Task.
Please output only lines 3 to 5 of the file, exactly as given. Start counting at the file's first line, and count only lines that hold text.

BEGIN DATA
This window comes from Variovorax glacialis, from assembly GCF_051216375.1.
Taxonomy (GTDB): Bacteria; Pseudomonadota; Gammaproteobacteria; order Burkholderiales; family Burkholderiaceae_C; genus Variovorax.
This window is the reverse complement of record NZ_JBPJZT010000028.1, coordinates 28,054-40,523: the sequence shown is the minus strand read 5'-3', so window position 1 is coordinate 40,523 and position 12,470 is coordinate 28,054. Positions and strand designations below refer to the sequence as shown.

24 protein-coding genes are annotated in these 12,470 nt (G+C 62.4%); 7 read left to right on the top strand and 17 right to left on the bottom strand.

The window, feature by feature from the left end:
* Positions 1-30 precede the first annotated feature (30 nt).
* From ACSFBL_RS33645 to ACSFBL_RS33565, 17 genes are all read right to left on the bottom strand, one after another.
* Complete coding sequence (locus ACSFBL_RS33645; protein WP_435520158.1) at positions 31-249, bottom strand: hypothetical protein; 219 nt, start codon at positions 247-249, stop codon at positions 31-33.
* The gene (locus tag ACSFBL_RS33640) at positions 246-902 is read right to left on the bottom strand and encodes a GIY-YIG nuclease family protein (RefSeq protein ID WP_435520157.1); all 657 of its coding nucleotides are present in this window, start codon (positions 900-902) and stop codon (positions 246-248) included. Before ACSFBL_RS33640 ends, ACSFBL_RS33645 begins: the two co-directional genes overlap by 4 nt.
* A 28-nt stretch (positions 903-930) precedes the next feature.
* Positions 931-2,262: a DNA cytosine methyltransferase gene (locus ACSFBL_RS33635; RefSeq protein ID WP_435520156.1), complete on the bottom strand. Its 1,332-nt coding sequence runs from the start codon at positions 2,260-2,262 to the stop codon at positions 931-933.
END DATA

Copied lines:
This window is the reverse complement of record NZ_JBPJZT010000028.1, coordinates 28,054-40,523: the sequence shown is the minus strand read 5'-3', so window position 1 is coordinate 40,523 and position 12,470 is coordinate 28,054. Positions and strand designations below refer to the sequence as shown.

24 protein-coding genes are annotated in these 12,470 nt (G+C 62.4%); 7 read left to right on the top strand and 17 right to left on the bottom strand.

The window, feature by feature from the left end: